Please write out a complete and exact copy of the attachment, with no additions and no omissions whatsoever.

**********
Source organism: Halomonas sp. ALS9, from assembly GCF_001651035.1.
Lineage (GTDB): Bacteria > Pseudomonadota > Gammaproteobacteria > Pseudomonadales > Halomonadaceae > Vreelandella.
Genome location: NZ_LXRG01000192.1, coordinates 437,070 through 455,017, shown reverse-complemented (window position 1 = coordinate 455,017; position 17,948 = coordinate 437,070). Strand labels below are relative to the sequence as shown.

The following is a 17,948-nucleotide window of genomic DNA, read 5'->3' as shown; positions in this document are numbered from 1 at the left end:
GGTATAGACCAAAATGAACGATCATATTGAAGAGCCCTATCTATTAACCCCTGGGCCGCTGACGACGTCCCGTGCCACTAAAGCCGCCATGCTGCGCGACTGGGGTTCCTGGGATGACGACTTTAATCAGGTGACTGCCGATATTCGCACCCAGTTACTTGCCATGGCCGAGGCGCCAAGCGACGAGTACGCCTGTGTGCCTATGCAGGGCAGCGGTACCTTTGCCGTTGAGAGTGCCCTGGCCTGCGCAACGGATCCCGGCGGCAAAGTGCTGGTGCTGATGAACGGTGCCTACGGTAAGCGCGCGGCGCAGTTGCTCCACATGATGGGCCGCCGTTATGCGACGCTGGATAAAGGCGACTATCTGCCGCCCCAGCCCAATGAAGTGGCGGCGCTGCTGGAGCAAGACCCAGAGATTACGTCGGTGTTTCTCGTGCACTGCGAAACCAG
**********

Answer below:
Source organism: Halomonas sp. ALS9, from assembly GCF_001651035.1.
Lineage (GTDB): Bacteria > Pseudomonadota > Gammaproteobacteria > Pseudomonadales > Halomonadaceae > Vreelandella.
Genome location: NZ_LXRG01000192.1, coordinates 437,070 through 455,017, shown reverse-complemented (window position 1 = coordinate 455,017; position 17,948 = coordinate 437,070). Strand labels below are relative to the sequence as shown.

The following is a 17,948-nucleotide window of genomic DNA, read 5'->3' as shown; positions in this document are numbered from 1 at the left end:
GGTATAGACCAAAATGAACGATCATATTGAAGAGCCCTATCTATTAACCCCTGGGCCGCTGACGACGTCCCGTGCCACTAAAGCCGCCATGCTGCGCGACTGGGGTTCCTGGGATGACGACTTTAATCAGGTGACTGCCGATATTCGCACCCAGTTACTTGCCATGGCCGAGGCGCCAAGCGACGAGTACGCCTGTGTGCCTATGCAGGGCAGCGGTACCTTTGCCGTTGAGAGTGCCCTGGCCTGCGCAACGGATCCCGGCGGCAAAGTGCTGGTGCTGATGAACGGTGCCTACGGTAAGCGCGCGGCGCAGTTGCTCCACATGATGGGCCGCCGTTATGCGACGCTGGATAAAGGCGACTATCTGCCGCCCCAGCCCAATGAAGTGGCGGCGCTGCTGGAGCAAGACCCAGAGATTACGTCGGTGTTTCTCGTGCACTGCGAAACCAG